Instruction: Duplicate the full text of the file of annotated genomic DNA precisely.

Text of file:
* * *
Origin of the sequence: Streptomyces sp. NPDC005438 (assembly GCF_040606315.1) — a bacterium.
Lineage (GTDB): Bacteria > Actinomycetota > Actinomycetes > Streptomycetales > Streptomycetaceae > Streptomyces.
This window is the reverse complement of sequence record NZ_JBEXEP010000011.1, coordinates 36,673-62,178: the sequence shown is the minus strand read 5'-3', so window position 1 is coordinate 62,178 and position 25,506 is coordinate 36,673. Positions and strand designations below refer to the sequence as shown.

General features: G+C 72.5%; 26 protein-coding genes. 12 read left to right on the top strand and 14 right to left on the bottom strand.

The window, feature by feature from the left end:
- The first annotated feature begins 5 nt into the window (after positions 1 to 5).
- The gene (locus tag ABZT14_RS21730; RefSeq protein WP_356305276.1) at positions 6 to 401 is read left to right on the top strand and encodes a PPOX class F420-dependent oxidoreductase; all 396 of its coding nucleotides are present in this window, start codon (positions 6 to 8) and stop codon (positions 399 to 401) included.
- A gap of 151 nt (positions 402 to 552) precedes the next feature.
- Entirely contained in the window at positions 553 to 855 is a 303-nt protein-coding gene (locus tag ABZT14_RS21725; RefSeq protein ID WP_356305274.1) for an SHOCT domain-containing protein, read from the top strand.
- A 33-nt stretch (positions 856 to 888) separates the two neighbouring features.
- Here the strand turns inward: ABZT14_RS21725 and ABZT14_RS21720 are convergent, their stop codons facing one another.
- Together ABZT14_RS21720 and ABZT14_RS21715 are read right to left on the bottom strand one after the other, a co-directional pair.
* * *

Origin of the sequence: Streptomyces sp. NPDC005438 (assembly GCF_040606315.1) — a bacterium.
Lineage (GTDB): Bacteria > Actinomycetota > Actinomycetes > Streptomycetales > Streptomycetaceae > Streptomyces.
This window is the reverse complement of sequence record NZ_JBEXEP010000011.1, coordinates 36,673-62,178: the sequence shown is the minus strand read 5'-3', so window position 1 is coordinate 62,178 and position 25,506 is coordinate 36,673. Positions and strand designations below refer to the sequence as shown.

General features: G+C 72.5%; 26 protein-coding genes. 12 read left to right on the top strand and 14 right to left on the bottom strand.

The window, feature by feature from the left end:
- The first annotated feature begins 5 nt into the window (after positions 1 to 5).
- The gene (locus tag ABZT14_RS21730; RefSeq protein WP_356305276.1) at positions 6 to 401 is read left to right on the top strand and encodes a PPOX class F420-dependent oxidoreductase; all 396 of its coding nucleotides are present in this window, start codon (positions 6 to 8) and stop codon (positions 399 to 401) included.
- A gap of 151 nt (positions 402 to 552) precedes the next feature.
- Entirely contained in the window at positions 553 to 855 is a 303-nt protein-coding gene (locus tag ABZT14_RS21725; RefSeq protein ID WP_356305274.1) for an SHOCT domain-containing protein, read from the top strand.
- A 33-nt stretch (positions 856 to 888) separates the two neighbouring features.
- Here the strand turns inward: ABZT14_RS21725 and ABZT14_RS21720 are convergent, their stop codons facing one another.
- Together ABZT14_RS21720 and ABZT14_RS21715 are read right to left on the bottom strand one after the other, a co-directional pair.